Neither the Catholic Archbishop of Dublin Diarmuid Martin, nor a senior member of the Roman curia was able Thursday to state definitively whether Pope Francis would travel to Ireland for the World Meeting of Families in August next year.
Both men spoke at a Vatican press conference, held to present a letter written by Pope Francis to Cardinal Kevin Farrell, head of the Vatican's Laity, Family and Life dicastery, relating to the gathering in Ireland.
Asked during the press conference if he could guarantee that Pope Francis would be in Dublin next year, Cardinal Farrell said that the Pope had expressed an “interest” in coming to Dublin, while Dr Martin said the Pope had spoken to him of his “desire” to attend the event.
The meeting runs from August 21st to the 28th.
Cardinal Farrell pointed out, as he has done before, that at this stage nothing in relation to the Pope’s travel programme has yet been decided for next year.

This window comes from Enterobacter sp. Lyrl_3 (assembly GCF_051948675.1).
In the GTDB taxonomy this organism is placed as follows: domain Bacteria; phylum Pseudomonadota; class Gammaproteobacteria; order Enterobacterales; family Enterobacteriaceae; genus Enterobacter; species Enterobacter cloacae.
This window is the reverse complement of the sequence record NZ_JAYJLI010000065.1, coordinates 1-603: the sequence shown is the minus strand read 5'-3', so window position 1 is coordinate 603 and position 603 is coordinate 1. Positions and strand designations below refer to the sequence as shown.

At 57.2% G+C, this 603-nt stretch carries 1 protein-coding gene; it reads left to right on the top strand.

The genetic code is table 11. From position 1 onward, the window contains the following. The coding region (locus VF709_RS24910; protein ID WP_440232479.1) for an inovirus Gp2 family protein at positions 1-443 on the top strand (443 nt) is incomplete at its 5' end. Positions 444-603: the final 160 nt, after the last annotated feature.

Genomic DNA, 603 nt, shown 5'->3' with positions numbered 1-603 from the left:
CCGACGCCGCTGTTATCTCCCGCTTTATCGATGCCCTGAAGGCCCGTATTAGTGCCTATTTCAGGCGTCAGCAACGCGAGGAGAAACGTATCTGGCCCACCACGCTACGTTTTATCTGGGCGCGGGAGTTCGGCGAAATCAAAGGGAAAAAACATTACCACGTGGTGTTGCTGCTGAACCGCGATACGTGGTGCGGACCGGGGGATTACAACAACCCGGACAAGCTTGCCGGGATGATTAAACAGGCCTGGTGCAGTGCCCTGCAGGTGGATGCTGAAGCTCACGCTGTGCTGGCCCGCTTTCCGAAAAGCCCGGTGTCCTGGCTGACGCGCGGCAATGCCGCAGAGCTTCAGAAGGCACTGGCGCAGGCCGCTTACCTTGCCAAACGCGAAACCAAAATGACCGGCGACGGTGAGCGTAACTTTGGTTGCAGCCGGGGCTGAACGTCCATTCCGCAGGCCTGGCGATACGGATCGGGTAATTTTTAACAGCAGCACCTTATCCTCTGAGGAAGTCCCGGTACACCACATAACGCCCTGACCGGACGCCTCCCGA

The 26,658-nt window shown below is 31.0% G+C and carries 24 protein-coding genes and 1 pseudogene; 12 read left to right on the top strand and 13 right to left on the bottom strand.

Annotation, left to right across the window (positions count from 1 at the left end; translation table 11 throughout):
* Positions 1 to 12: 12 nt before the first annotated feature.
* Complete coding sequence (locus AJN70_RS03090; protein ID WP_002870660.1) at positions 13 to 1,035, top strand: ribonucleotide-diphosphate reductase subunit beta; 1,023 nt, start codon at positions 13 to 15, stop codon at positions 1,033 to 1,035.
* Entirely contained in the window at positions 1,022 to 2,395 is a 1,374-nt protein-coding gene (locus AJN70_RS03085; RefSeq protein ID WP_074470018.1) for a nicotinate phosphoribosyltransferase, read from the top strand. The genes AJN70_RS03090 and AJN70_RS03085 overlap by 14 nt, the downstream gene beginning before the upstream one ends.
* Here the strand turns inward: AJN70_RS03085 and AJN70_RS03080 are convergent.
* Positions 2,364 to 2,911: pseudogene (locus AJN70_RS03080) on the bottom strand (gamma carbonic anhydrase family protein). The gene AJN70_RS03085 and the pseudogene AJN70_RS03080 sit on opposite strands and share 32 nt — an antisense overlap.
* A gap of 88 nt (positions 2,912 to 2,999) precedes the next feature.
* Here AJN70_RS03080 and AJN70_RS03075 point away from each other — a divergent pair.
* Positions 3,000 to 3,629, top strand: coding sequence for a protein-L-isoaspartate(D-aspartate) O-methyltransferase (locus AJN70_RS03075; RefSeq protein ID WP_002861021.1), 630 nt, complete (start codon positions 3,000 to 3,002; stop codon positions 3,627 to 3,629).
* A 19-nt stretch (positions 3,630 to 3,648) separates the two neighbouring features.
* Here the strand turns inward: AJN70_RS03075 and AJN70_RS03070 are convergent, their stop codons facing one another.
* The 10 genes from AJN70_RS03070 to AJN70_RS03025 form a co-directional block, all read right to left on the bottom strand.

Pope Francis has also been known to change his itinerary at short notice. In announcement which came as a surprise to many, for example, the Holy See announced just ten days ago that Pope Francis would visit Egypt at the end of next month, stopping at the Al-Azhar university and mosque, considered the most important centre of learning in the Sunni Muslim world.
Speaking to The Irish Times Thursday, Dr Martin pointed out that under Pope Francis, apostolic visits had begun to take on a different character. The Archbishop pointed out how last Saturday during a one day visit to Milan, attended by over one million people, Pope Francis had spent the majority of his day with young people and prison detainees rather than with Milan "society".
Dr Martin added: “If the Pope comes to Ireland, his visit will be shorter than people might expect and he will touch quarters and reach out to people that many might not imagine.”
The Archbishop said the Pope’s visit to Ireland would be the visit of a “Church that reaches out, a church that touches peoples’ lives”, a Church which cares for “families in difficulties”.
When the Pope met Taoiseach Enda Kenny in a Vatican audience last November he indicated he would be in Dublin in August 2018.
Pope Francis also indicated that he would take into consideration a possible extension of the visit, perhaps to Northern Ireland.